BY EVAN COLLINS
For most people, a trip to the beach means sun tans, sand castles and an escape from everyday life.
A different kind of beach trip led one Scranton native to find his calling.
Seven years ago, Mike Castellano went to his first beach cleanup. Now, he’s the chairman of the Surfrider Foundation — Jersey Shore, a chapter of the ocean conservation nonprofit.
“I love the ocean, and I told myself I’d live by the ocean,” Castellano said. “As I fell more and more in love with the ocean, I wanted a way to give back.”
Castellano, 28, grew up in the city’s Green Ridge section and graduated from Scranton High School. He became heavily involved with ocean conservation after that first beach cleanup and volunteered at several more over the course of the next four years.
But attending just the cleanups became too little for Castellano. He wanted to dive deeper into the world of ocean conservation and found the Surfrider chapter in 2017. The foundation aims to protect of the world’s ocean, waves and beaches through activism, and it has branches across the country.
“When I stumbled upon Surfrider, it was a no-brainer,” Castellano said.
Castellano started with the organization that December and took on the role of beach cleanup and volunteer coordinator in 2018. Now living in Asbury Park, New Jersey, he was elected chapter chairman for the Jersey Shore group this January.
“I absolutely love it. I get to see the worst parts of the world but also see the best of it,” Castellano said of his work. “The people that I get to work with, the awareness I get to bring, it’s incredible. There’s a lot of science behind it, but in the end it’s really simple and really satisfying.”
When he began, Castellano had no formal education on ocean conservation, instead learning through his experiences cleaning up beaches and working with the chapter. Now, he he has a bachelor’s degree in business from Keystone College and a diploma from Penn Foster’s Wildlife and Forestry Conservation Program.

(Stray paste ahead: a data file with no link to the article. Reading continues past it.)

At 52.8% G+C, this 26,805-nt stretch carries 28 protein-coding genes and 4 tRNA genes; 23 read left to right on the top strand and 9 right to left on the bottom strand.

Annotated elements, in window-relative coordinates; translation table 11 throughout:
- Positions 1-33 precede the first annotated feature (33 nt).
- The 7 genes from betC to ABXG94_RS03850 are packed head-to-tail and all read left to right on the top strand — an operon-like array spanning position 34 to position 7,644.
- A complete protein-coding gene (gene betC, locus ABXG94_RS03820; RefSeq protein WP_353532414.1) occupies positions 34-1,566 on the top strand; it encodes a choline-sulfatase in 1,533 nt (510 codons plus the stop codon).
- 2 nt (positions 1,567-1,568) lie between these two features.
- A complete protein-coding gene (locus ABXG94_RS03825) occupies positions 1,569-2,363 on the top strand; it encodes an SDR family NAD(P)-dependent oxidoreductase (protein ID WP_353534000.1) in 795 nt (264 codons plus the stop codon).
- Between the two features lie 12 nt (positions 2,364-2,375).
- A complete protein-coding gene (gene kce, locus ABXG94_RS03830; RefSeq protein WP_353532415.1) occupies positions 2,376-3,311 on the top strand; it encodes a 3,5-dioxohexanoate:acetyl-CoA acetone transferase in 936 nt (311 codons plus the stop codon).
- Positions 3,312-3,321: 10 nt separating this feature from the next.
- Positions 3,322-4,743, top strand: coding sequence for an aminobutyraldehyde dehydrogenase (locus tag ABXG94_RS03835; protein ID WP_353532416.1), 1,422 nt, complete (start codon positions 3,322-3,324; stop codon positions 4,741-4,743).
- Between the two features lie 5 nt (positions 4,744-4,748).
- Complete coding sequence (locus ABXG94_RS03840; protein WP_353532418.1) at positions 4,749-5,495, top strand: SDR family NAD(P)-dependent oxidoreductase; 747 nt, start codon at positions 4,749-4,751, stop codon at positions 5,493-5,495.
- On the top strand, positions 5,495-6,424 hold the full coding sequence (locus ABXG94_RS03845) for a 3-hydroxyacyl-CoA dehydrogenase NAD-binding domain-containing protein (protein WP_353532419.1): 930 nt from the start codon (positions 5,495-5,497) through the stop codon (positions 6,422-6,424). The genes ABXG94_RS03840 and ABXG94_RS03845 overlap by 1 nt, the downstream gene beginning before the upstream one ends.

His main goal is to end people’s dependence on single-use plastics, such as straws and bags, and change laws in the process.
“New Jersey has a plastics ban in the works, and the long-term goal is to see that law passed,” Castellano said.
In the meantime, Castellano plans on organizing beach cleanups, gathering data and lobbying for smaller-scale plastics bans. Asbury Park recently banned single-use plastic bags, and he is pushing to ban plastic straws as well.
“Single-use plastics dependency is a real thing, and I even saw it in myself,” he said.
Castellano sees a solution in slowly ending the use of disposable plastics one product at a time — allowing time for people to adjust and find sustainable alternatives.
And Castellano has not forgotten about his roots. He hopes to get people in Scranton involved with ocean conservation, too.
“I would love to bring a bus or two from Scranton to the Jersey Shore for a cleanup,” he said. “It would be a really eye-opening experience but also a fun day. I think people would really see that we don’t need straws and plastics.”
Castellano encourages anyone in his home region who is interested in helping to reach out to Surfrider and get involved with a beach cleanup.
“Things that happen inland absolutely impact the ocean. … Just because you don’t see it in Scranton doesn’t mean that it’s not happening,” he said.
Contact the writer: firstname.lastname@example.org; 570-348-9127
How to help
To get involved with the Surfrider Foundation — Jersey Shore or a beach cleanup, visit jerseyshore.surfrider.org for dates and more information.